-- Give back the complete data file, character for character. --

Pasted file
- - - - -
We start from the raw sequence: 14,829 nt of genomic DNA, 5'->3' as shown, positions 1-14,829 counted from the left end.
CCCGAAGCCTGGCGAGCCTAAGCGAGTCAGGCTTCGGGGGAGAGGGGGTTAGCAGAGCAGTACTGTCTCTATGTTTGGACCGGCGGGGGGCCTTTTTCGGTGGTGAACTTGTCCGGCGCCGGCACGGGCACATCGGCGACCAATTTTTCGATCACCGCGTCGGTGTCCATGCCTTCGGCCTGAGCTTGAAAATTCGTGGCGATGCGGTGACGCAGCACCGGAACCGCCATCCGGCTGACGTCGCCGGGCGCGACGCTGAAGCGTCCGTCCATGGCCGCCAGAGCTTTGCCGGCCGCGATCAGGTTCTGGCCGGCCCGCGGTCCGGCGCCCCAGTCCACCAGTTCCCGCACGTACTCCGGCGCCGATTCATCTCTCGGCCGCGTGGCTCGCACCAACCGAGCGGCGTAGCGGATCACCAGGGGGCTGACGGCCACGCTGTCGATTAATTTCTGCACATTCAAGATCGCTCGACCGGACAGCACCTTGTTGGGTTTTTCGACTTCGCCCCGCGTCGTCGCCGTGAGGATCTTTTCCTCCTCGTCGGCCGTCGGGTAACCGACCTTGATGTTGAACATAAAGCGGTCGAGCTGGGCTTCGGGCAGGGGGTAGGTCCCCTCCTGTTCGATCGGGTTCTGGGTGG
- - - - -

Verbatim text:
We start from the raw sequence: 14,829 nt of genomic DNA, 5'->3' as shown, positions 1-14,829 counted from the left end.
CCCGAAGCCTGGCGAGCCTAAGCGAGTCAGGCTTCGGGGGAGAGGGGGTTAGCAGAGCAGTACTGTCTCTATGTTTGGACCGGCGGGGGGCCTTTTTCGGTGGTGAACTTGTCCGGCGCCGGCACGGGCACATCGGCGACCAATTTTTCGATCACCGCGTCGGTGTCCATGCCTTCGGCCTGAGCTTGAAAATTCGTGGCGATGCGGTGACGCAGCACCGGAACCGCCATCCGGCTGACGTCGCCGGGCGCGACGCTGAAGCGTCCGTCCATGGCCGCCAGAGCTTTGCCGGCCGCGATCAGGTTCTGGCCGGCCCGCGGTCCGGCGCCCCAGTCCACCAGTTCCCGCACGTACTCCGGCGCCGATTCATCTCTCGGCCGCGTGGCTCGCACCAACCGAGCGGCGTAGCGGATCACCAGGGGGCTGACGGCCACGCTGTCGATTAATTTCTGCACATTCAAGATCGCTCGACCGGACAGCACCTTGTTGGGTTTTTCGACTTCGCCCCGCGTCGTCGCCGTGAGGATCTTTTCCTCCTCGTCGGCCGTCGGGTAACCGACCTTGATGTTGAACATAAAGCGGTCGAGCTGGGCTTCGGGCAGGGGGTAGGTCCCCTCCTGTTCGATCGGGTTCTGGGTGG